Family Research Council President Tony Perkins said his group will focus on a few races — primarily in the Senate. He said it’s just as well that “the moderate Republicans who have been involved in these primaries behind the scenes [are] making it clear that they intend to engage in primaries and defeat conservatives.”
“Donate to us or Karl Rove will defeat true conservatives” is a great pitch. Maybe even better than “donate to us if you actually want Republicans to win elections.” While only an idiot would send any money to FreedomWorks, an organization that currently pays Dick Armey a six-figure salary to not work there, the last cycle showed how many well-heeled idiots are out there asking to be fleeced.
It was hilarious last week watching respectable right-wing commentators like Peggy Noonan and Rich Lowry slobber over the inane Super Bowl ad featuring the disembodied voice of the late Paul Harvey, a right-wing huckster par excellence. Harvey was a broadcasting legend not just for his longevity, but also — maybe primarily — because of the apparent sincerity with which he hawked completely useless crap to the Social Security-collecting set. Glenn Beck and Rush Limbaugh, neither of whom have qualms about ripping off their audiences, are his spiritual heirs despite their narrower appeals.
The entire modern conservative movement these days seems like a successful experiment in getting rich people (and lots and lots of non-rich people, whose donations are less coveted but accepted nonetheless) to pay an ever-growing number of pundits, think tank “fellows” and “scholars,” failed campaign hacks and people like Ginni Thomas who seem to serve absolutely no purpose whatsoever. Like Paul Harvey, the super PACs and nonprofits know it doesn’t matter if your products — in this case, ideas and candidates and electoral strategies — are worthless, as long as you push the crap convincingly. Whether Rove succeeds or fails in helping the Republican Party, his campaign will be great for the movement.
Nelson Mandela and his wife Winnie in this undated file picture.
Mandela is accompanied by his former wife Winnie, moments after his release from prison February 11, 1990 after serving 27 years in jail. (Reuters)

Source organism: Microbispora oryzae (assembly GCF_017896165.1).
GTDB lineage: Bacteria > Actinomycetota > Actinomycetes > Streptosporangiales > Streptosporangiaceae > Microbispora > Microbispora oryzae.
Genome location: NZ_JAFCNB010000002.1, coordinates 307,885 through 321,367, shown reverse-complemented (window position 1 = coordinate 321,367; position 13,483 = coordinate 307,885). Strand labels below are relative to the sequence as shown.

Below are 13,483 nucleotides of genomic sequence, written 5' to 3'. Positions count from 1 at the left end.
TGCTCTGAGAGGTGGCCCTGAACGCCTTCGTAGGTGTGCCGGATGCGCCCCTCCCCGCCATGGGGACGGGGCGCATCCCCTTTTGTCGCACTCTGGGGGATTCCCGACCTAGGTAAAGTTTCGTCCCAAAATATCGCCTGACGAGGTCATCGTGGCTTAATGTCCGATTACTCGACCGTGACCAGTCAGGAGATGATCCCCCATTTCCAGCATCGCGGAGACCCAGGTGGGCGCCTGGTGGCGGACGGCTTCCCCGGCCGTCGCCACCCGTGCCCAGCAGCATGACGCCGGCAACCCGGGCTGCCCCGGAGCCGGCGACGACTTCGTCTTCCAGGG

In this February, 1990 photo, shortly after his release from 27 years in prison, Nelson Mandela, gives the black power salute to the 120,000 supporters packing Soccer City stadium in Soweto, near Johannesburg. (AP Photo)
Nelson Mandela showed his passport in February 19, 1990, shortly after his release from prison. The South African government authorized an application for himself and his wife Winnie - (Juda Ngwenya / Reuters)
In this July 27, 1991 photo, Cuban President Fidel Castro, and Nelson Mandela gesture during the celebration of the "Day of the Revolution" in Matanzas, Cuba. (AP Photo)
In this July 4, 1993 photo, President Bill Clinton and Nelson Mandela listen during Fourth of July ceremonies in Philadelphia during which Clinton presented the Philadelphia Liberty Medal to the African National Congress president and South African President F.W. de Klerk. (AP Photo/Greg Gibson)
President of the African National Congress Nelson Mandela acknowledges cheers from the crowd as he prepares to unveil the ANC's official election platform in 1994. (AP Photo/David Brauchli)
African National Congress (ANC) leader Nelson Mandela greeted residents of Mmabatho in March 1994, during a visit after the nominal homeland came under South African control following the ousting of the former President Lucas Mangope. (Reuters/Howard Burditt)
South African President Nelson Mandela smiles with actor Sidney Poitier at a press conference in Cape Town in 1996. Poitier played Mandela in the film "One Man, One Vote" (AP Photo / Sasa Kralj)
South African President Nelson Mandela waves to crowds as he sits next to Queen Elizabeth II in a an open carriage on the way to Buckingham Palace.(AP/Louisa Buller)
Chairman of the Constitutional Assembly Cyril Ramaphosa, left, holds up a copy of the country's constitution which was signed by President Nelson Mandela, in December 1996. (AP Photo / Adil Bradlow / POOL)
Nelson Mandela at a news conference in Johannesburg in February 2000. (AP Photo / Denis Farrell)
South African rugby captain Francois Pienaar, right, received the Rugby World Cup trophy from President Nelson Mandela also wearing a South African rugby shirt, after South Africa defeated New Zealand in the Rugby World Cup , in 1995. (AP Photo / Ross Setford)